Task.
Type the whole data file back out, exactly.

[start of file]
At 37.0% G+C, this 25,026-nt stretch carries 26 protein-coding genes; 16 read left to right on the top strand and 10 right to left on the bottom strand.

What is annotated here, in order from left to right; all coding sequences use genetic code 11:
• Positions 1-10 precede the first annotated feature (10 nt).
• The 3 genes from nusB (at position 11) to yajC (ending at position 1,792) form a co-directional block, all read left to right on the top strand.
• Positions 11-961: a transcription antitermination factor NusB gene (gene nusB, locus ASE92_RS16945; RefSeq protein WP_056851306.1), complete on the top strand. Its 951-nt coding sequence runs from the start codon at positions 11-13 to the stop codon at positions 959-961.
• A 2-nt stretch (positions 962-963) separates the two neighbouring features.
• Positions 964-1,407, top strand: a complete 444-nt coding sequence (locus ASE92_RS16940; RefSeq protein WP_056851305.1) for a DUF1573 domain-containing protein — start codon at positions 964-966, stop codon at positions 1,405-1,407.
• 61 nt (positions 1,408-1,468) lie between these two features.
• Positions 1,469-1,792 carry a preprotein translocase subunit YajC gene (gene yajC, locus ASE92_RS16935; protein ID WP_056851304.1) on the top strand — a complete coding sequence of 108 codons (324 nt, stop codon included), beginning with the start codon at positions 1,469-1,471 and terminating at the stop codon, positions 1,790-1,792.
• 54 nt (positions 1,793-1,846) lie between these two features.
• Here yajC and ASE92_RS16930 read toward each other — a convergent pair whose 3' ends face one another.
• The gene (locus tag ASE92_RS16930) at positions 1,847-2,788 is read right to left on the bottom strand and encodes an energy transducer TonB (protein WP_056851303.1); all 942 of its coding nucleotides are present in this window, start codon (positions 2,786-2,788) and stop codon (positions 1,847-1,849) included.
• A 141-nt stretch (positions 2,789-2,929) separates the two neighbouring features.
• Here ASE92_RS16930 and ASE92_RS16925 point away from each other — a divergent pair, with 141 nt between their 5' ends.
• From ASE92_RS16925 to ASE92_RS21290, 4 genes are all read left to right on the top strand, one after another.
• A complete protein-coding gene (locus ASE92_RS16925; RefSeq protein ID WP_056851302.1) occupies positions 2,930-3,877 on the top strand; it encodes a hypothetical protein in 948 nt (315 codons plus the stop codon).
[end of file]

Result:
At 37.0% G+C, this 25,026-nt stretch carries 26 protein-coding genes; 16 read left to right on the top strand and 10 right to left on the bottom strand.

What is annotated here, in order from left to right; all coding sequences use genetic code 11:
• Positions 1-10 precede the first annotated feature (10 nt).
• The 3 genes from nusB (at position 11) to yajC (ending at position 1,792) form a co-directional block, all read left to right on the top strand.
• Positions 11-961: a transcription antitermination factor NusB gene (gene nusB, locus ASE92_RS16945; RefSeq protein WP_056851306.1), complete on the top strand. Its 951-nt coding sequence runs from the start codon at positions 11-13 to the stop codon at positions 959-961.
• A 2-nt stretch (positions 962-963) separates the two neighbouring features.
• Positions 964-1,407, top strand: a complete 444-nt coding sequence (locus ASE92_RS16940; RefSeq protein WP_056851305.1) for a DUF1573 domain-containing protein — start codon at positions 964-966, stop codon at positions 1,405-1,407.
• 61 nt (positions 1,408-1,468) lie between these two features.
• Positions 1,469-1,792 carry a preprotein translocase subunit YajC gene (gene yajC, locus ASE92_RS16935; protein ID WP_056851304.1) on the top strand — a complete coding sequence of 108 codons (324 nt, stop codon included), beginning with the start codon at positions 1,469-1,471 and terminating at the stop codon, positions 1,790-1,792.
• 54 nt (positions 1,793-1,846) lie between these two features.
• Here yajC and ASE92_RS16930 read toward each other — a convergent pair whose 3' ends face one another.
• The gene (locus tag ASE92_RS16930) at positions 1,847-2,788 is read right to left on the bottom strand and encodes an energy transducer TonB (protein WP_056851303.1); all 942 of its coding nucleotides are present in this window, start codon (positions 2,786-2,788) and stop codon (positions 1,847-1,849) included.
• A 141-nt stretch (positions 2,789-2,929) separates the two neighbouring features.
• Here ASE92_RS16930 and ASE92_RS16925 point away from each other — a divergent pair, with 141 nt between their 5' ends.
• From ASE92_RS16925 to ASE92_RS21290, 4 genes are all read left to right on the top strand, one after another.
• A complete protein-coding gene (locus ASE92_RS16925; RefSeq protein ID WP_056851302.1) occupies positions 2,930-3,877 on the top strand; it encodes a hypothetical protein in 948 nt (315 codons plus the stop codon).